Volume 421, Number 2, July II 2004
|Page(s)||613 - 621|
|Section||Galactic structure, stellar clusters, and populations|
|Published online||22 June 2004|
The evolution of the Milky Way from its earliest phases: Constraints on stellar nucleosynthesis
Observatoire de Paris/Meudon, GEPI, 61 avenue de l'Observatoire, 75014 Paris, France
2 Visiting scientist at European Southern Observatory, Karl Schwarzschild Strasse 2, 85748 Garching, Germany
3 Dipartimento di Astronomia, Universitá di Trieste, via G.B. Tiepolo 11, 34131 Trieste, Italy
4 Observatoire de Paris-Meudon, GEPI, 92195 Meudon Cedex, France
5 INAF Osservatorio Astronomico di Trieste, via G.B. Tiepolo 11, 34131 Trieste, Italy
Corresponding author: P. François, patrick.Francois@obspm.fr
Accepted: 12 March 2004
We computed the evolution of the abundances of O, Mg, Si, Ca, K, Ti, Sc, Ni, Mn, Co, Fe and Zn in the Milky Way. We made use of the most widely adopted nucleosynthesis calculations and compared the model results with observational data with the aim of imposing constraints upon stellar yields. To best fit the data in the solar neighborhood, when adopting the Woosley & Weaver (1995, ApJS, 101, 181) yields for massive stars and the Iwamoto et al. ([CITE], ApJS, 125, 439) ones for type Ia SNe, it is required that: i) the Mg yields should be increased in stars with masses from 11 to 20 and decreased in masses larger than 20 . The Mg yield should be also increased in SNe Ia. ii) The Si yields should be slightly increased in stars above 40 , whereas those of Ti should be increased between 11 and 20 and above 30 . iii) The Cr and Mn yields should be increased in stars with masses in the range 11–20 ; iv) the Co yields in SNe Ia should be larger and smaller in stars in the range 11–20 ; v) the Ni yield from type Ia SNe should be decreased; vi) the Zn yield from type Ia SNe should be increased. vii) The yields of O (metallicity dependent SN models), Ca, Fe, Ni, and Zn (the solar abundance case) in massive stars from Woosley & Weaver ([CITE]) are the best to fit the abundance patterns of these elements since they do not need any changes. We also adopted the yields by Nomoto et al. ([CITE], Nucl. Phys. A, 621, 467) and Limongi & Chieffi ([CITE], ApJ, 592, 404) for massive stars and discuss the corrections required in these yields in order to fit the observations. Finally, the small spread in the [el/Fe] ratios in the metallicity range from [Fe/H] = -4.0 up to -3.0 dex (Cayrel et al. [CITE], A&A, 416, 1117) is a clear sign that the halo of the Milky Way was well mixed even in the earliest phases of its evolution.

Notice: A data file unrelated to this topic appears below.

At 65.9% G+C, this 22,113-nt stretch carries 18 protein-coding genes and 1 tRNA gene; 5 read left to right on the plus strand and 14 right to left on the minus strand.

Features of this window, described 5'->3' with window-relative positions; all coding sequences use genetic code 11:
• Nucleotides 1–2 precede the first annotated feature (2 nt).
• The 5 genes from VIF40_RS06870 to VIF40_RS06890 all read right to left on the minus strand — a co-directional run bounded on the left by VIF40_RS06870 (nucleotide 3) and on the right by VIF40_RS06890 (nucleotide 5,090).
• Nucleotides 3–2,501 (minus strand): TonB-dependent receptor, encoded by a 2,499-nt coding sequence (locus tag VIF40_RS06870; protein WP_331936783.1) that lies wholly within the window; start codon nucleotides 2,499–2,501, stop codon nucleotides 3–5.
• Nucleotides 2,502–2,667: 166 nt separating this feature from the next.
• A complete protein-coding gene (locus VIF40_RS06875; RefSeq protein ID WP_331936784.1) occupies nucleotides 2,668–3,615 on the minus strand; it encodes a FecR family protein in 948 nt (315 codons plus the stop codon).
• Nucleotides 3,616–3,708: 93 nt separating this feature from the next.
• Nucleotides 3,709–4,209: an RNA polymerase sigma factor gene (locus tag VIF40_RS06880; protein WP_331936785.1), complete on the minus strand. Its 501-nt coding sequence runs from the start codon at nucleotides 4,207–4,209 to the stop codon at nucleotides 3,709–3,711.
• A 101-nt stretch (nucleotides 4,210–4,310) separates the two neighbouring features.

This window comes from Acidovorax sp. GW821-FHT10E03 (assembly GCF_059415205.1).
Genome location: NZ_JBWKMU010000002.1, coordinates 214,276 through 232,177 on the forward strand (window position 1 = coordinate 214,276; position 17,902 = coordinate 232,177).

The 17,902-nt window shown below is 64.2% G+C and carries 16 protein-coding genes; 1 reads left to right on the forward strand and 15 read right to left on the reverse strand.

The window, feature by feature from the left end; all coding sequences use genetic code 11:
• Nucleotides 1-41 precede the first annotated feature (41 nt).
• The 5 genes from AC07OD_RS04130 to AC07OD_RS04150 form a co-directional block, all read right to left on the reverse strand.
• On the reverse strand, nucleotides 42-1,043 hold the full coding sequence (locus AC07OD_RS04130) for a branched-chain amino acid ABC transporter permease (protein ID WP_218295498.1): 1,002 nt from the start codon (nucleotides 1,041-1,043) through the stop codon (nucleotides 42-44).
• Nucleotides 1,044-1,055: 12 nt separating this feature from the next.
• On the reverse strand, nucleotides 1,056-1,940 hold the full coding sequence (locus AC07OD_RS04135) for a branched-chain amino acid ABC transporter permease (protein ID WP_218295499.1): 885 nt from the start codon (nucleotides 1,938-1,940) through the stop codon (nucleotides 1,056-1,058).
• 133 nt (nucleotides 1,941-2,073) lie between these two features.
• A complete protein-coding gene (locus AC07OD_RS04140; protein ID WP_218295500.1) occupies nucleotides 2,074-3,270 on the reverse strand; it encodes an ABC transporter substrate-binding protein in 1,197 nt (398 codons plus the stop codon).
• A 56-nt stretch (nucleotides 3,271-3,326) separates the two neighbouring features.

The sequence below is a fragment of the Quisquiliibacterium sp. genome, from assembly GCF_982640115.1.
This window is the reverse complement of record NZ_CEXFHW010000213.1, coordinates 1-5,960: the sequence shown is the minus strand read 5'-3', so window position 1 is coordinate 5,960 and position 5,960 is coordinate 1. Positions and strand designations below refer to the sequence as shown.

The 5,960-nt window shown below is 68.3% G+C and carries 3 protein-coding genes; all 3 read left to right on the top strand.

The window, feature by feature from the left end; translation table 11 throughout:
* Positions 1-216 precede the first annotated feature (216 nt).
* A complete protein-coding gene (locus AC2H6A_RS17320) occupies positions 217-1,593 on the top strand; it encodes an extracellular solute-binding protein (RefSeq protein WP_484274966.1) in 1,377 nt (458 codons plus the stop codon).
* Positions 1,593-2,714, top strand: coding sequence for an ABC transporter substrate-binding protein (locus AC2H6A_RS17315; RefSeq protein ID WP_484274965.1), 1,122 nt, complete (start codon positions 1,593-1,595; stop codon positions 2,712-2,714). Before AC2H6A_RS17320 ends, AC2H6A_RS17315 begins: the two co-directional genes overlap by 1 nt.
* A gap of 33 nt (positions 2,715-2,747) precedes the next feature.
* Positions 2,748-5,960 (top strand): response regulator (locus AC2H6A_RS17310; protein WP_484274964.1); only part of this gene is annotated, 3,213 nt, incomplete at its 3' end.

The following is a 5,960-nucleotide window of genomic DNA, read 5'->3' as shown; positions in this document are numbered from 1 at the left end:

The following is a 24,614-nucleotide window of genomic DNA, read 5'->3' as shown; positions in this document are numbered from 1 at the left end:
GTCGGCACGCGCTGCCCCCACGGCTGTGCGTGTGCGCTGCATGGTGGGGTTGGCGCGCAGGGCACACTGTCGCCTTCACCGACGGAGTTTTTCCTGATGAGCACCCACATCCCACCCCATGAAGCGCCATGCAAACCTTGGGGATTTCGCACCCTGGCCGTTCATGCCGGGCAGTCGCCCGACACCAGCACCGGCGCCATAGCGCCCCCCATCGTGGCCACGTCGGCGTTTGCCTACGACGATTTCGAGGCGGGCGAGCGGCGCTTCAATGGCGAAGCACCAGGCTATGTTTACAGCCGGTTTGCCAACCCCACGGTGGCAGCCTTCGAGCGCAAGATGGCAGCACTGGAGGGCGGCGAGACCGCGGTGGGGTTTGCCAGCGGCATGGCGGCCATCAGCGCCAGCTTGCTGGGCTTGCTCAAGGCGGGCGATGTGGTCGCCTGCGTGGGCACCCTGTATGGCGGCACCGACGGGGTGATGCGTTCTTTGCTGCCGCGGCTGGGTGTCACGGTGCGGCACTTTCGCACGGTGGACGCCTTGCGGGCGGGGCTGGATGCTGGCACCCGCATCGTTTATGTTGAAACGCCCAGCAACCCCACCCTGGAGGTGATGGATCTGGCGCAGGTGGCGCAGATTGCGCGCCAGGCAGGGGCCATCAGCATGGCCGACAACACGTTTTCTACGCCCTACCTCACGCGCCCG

Key words: stars: abundances / galaxy: evolution
© ESO, 2004
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